It is no secret that manufacturing has gone global. The US is still the world’s largest manufacturer, but if you want to find growth, you have to look abroad. Countries like China, Brazil, Australia, India, Malaysia, Singapore, and more are building out new facilities at a break neck pace. This growth is also no longer relegated to low-tech labor intensive industries like Textiles. It now includes some of the most advanced and demanding industries in the world, like: Automotive, Aerospace, Industrial Equipment and Consumer Electronics.
Operations are Global – But are Management Systems and Software?
Much of the growth discussed above is driven by US and Western European corporations. Blue Chip firms like GE, GM, Boeing, Rolls Royce Aerospace, Volvo CE, Caterpillar and more are leading the charge. These firms have spent decades building their competitive advantage through excellence in manufacturing operations. These companies have built a culture, highly specialized continuous improvement processes, and supporting software, all of which are major drivers of their success. One of the challenges these companies face today is figuring out how to best take what they have built in North America or Western Europe and bring it to all parts of the globe.
ERP is not the Answer
To support the move to becoming a global player, many companies have also moved to a single instance global ERP system. This strategy has proven beneficial in many contexts; especially around reducing costs through shared services in Finance and HR. However, this success has not been extended down to the shop floor.
Many companies find that ERP systems lack the needed ease of use, flexibility and configurability to extend best practices to the shop floor. Often, when ERP is deployed on the shop floor, companies only end up with visibility into raw material inventory coming into the plant and finished goods leaving the plant. There is no visibility or consistency within the four walls of the plant, so companies can lose the competitive advantage in operations that made them so successful in the first place.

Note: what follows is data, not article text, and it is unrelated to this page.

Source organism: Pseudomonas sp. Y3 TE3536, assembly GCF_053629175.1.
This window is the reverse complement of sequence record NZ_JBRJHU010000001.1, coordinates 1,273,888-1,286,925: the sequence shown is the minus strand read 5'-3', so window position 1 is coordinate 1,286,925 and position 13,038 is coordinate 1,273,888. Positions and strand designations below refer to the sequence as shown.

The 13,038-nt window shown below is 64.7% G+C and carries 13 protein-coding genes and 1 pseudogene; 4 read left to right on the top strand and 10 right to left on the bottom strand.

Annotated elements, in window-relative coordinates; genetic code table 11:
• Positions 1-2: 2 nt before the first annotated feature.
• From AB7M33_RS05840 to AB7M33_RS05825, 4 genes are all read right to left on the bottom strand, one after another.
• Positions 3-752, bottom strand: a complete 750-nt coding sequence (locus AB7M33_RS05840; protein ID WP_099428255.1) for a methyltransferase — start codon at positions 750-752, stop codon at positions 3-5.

A Global Platform for Manufacturing Operations
By deploying a global Manufacturing Operations Management or MOM platform, manufacturers can better standardize their manufacturing data model to build core operations processes that can then be easily configured and deployed to multiple sites. A global MOM platform also allows companies consistent visibility and reporting into granular operations across multiple facilities. Finally, a Global MOM Platform can also better interoperate with ERP by providing a consistent interface across locations, thereby ensuring greater consistency with other global systems and data.
The 80/20 Rule
It applies in math, it applies in life and it also applies in software implementation. A Global MOM Platform allows organizations to build the core of their business process in the system, but then configure the process for the intricacies of each particular site. This includes differences from plant to plant in layout, equipment and even culture. A great rule of thumb for this localization of manufacturing business process is the 80/20 rule.
On average, about 80 percent of business processes can be standardized or global and 20 percent can be localized. To help ensure that this rule of thumb is deployed successfully, a Center of Excellence (COE) structure has been used by many leading companies with great success to build the “global” 80 percent in the system. Train the trainer can then be used at local sites to complete the remaining 20 percent, helping users to understand the system and make it work in the local environment. Such an approach often cuts implementation time and costs by more than 50 percent.
Have you had experience with a COE? I would be interested to hear if your experiences match my observations.